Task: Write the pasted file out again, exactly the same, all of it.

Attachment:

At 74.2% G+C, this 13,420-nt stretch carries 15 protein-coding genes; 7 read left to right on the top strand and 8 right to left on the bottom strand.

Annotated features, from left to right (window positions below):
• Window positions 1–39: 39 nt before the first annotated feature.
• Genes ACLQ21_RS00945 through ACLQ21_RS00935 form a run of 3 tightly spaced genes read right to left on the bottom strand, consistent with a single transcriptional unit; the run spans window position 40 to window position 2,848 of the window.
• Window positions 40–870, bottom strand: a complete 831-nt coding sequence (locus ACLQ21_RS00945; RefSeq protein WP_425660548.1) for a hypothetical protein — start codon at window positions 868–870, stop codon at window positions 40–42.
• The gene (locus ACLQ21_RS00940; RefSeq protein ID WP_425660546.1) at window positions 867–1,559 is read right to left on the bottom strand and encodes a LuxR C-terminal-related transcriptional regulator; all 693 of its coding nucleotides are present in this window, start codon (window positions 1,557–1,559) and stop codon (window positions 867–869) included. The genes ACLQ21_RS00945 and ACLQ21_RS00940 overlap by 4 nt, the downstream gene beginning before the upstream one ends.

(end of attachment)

At 74.2% G+C, this 13,420-nt stretch carries 15 protein-coding genes; 7 read left to right on the top strand and 8 right to left on the bottom strand.

Annotated features, from left to right (window positions below):
• Window positions 1–39: 39 nt before the first annotated feature.
• Genes ACLQ21_RS00945 through ACLQ21_RS00935 form a run of 3 tightly spaced genes read right to left on the bottom strand, consistent with a single transcriptional unit; the run spans window position 40 to window position 2,848 of the window.
• Window positions 40–870, bottom strand: a complete 831-nt coding sequence (locus ACLQ21_RS00945; RefSeq protein WP_425660548.1) for a hypothetical protein — start codon at window positions 868–870, stop codon at window positions 40–42.
• The gene (locus ACLQ21_RS00940; RefSeq protein ID WP_425660546.1) at window positions 867–1,559 is read right to left on the bottom strand and encodes a LuxR C-terminal-related transcriptional regulator; all 693 of its coding nucleotides are present in this window, start codon (window positions 1,557–1,559) and stop codon (window positions 867–869) included. The genes ACLQ21_RS00945 and ACLQ21_RS00940 overlap by 4 nt, the downstream gene beginning before the upstream one ends.